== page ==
Ancient Sufi Invocations & Forgotten Songs from Aleppo

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Ancient Sufi Invocations & Forgotten Songs from Aleppo
Lost Origin Sound Series/Electric Cowbell (

The music on this disc is the result of passion, and thanks to the ongoing, ever more complex civil war that is tearing Syria's various religious, ethnic and political communities apart, it's also an accidental act of preservation. Indeed, in light of recent events in Aleppo and elsewhere, we're lucky to be hearing this at all. This document of breathtaking patience, polyphony and vocal incantations is not the product of years of ethnomusicological study, but the end of result of a DC-area punk rock drummer's rabid curiosity and desire to connect a new musical project to some form of ancient chant.

Recalling a book he'd read, William Dalrymple's "From the Holy Mountain," which dealt with Christian communities in the Middle East, Hamacher became curious about the apparently ancient music referenced in the book. When contact with Dalrymple assured him that nobody had bothered to record any of it, but that it could be found in a massive orthodox church in Aleppo, Hamacher started traveling. From there he became the guest of an arch bishop and recorded Syriac chant inside a cathedral in the middle of what is likely to be the oldest continuously inhabited city on earth. (Those recordings have yet to be released but portions of them can be heard on NPR's Fresh Air, where Hamacher was recently interviewed.) With this music, one can hear a connection between the synagogue and the church, as members sing in Syriac Amharic, the likely language of Jesus.

Ironically, just as Hamacher's recordings showed a communal pool for Christian, Jewish, and Muslim incantation to connect, Aleppo was ripped apart by the current civil war. Entire neighborhoods are now gone, and the Arch Bishop who housed Hamacher has since been kidnapped. As a result, the music on Nawa does not document Christian chant, though future volumes will. By 2010, Hamacher was told he could not travel to visit Jewish and Christian sites, so he dug deep into Islamic Sufism, a still not-well-understood tradition of becoming absolutely one with God. One connection led to another, until he found a group of men planning to preserve the older chants at a 500-year-old house in Aleppo. The result is this disc.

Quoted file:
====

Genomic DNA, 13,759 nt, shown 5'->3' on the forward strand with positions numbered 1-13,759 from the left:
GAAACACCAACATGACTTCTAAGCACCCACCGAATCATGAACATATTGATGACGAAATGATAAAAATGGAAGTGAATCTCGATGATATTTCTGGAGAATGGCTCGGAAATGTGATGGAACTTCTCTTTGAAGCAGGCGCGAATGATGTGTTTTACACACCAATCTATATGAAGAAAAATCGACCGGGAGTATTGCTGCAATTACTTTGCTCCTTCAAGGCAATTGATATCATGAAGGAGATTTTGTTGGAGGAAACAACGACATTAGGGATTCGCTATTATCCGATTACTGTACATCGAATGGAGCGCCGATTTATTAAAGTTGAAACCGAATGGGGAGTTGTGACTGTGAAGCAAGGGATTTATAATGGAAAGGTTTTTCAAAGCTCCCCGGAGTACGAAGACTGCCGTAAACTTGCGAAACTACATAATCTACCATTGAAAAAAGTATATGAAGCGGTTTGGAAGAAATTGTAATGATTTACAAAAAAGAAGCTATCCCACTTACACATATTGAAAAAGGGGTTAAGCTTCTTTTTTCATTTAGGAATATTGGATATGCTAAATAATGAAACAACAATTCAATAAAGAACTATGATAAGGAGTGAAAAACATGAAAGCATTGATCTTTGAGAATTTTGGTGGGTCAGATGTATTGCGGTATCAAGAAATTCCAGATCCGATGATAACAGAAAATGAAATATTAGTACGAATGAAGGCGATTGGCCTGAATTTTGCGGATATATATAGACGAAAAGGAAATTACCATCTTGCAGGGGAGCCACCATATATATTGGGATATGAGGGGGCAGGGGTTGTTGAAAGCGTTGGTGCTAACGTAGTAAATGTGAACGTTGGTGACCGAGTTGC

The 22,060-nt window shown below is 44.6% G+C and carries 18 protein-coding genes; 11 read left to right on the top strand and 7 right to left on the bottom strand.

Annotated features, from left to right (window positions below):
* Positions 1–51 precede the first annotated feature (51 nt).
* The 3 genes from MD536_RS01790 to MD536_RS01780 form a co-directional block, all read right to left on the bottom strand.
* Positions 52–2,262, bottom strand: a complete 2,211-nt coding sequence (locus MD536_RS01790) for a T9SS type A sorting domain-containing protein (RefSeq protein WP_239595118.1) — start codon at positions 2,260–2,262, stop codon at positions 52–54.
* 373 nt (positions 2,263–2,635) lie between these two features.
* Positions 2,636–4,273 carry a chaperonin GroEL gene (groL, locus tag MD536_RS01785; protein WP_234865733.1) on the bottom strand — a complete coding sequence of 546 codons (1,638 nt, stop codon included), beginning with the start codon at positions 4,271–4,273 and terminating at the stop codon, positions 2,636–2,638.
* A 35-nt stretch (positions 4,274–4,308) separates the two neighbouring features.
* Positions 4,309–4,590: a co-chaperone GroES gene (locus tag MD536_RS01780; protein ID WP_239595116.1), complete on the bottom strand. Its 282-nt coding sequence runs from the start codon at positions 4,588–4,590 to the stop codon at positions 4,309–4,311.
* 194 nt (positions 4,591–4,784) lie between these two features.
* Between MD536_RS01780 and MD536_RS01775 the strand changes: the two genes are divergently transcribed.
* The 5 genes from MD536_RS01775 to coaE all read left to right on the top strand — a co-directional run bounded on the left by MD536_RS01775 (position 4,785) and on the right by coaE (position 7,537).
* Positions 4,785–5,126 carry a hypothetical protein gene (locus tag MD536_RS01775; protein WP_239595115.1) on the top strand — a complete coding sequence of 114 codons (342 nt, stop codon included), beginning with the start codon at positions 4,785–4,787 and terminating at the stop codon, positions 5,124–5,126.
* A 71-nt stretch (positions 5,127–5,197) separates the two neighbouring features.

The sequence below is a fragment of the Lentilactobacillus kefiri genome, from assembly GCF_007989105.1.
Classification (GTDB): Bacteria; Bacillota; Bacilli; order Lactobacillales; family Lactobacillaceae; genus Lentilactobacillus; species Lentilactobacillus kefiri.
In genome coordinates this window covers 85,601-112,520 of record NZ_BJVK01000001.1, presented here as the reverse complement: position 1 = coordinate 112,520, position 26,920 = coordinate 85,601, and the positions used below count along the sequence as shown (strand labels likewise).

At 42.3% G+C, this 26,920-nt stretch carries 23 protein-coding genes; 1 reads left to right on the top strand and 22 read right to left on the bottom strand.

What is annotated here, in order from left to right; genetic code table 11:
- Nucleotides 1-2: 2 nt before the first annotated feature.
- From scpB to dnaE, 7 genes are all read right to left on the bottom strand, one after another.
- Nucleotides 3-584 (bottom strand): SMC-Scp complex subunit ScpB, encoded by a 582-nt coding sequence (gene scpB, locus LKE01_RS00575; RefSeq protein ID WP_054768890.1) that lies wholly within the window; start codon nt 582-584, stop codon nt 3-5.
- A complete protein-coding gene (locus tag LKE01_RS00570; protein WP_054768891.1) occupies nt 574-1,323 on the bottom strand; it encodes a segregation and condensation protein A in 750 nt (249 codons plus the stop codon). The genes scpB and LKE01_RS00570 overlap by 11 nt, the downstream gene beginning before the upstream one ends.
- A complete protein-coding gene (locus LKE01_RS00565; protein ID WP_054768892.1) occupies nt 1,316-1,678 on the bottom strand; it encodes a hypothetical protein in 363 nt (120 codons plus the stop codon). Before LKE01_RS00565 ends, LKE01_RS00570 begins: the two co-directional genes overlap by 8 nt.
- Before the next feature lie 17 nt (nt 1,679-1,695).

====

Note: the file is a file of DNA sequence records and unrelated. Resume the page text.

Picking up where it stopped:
Nawa, at the time of these recordings, comprised nine men, and occasionally an oud and percussion, for a sound that has musical connections to everything from Persian maqam to current crops of European and American stoner and doom metal. (Some of the music here isn't a far cry from Earth's more recent work, though these men have no doubt never heard them.)

"Fasel Al Jalal" is an invocation, and as such, starts with a single voice, though a subtle bass vocal drone soon joins it. Within a few minutes, they begin chanting in unison, with the lead voice occasionally breaking away, where it soars atop a repeated, chanted cushion. One need have no idea what any of it means, or why it's even being sung in order to appreciate it. It takes only a casual listen by anyone with open ears to understand just what Hamacher was hearing over the many years and visits he made to this fascinating place.

Of course, because of the war, with ISIS and the United States now entering the fray and guaranteeing years of ceaseless and useless bombing and the continued acts of terrorism that will sprout from such campaigns, it's fortunate we have access to this. Aside from its sheer beauty in the face of so much ugliness, it will serve as a way to preserve centuries old traditions, and perhaps even remind us all of what truly matters as we dig ourselves out of the rubble-strewn leftovers of the messes we create. - Bruce Miller

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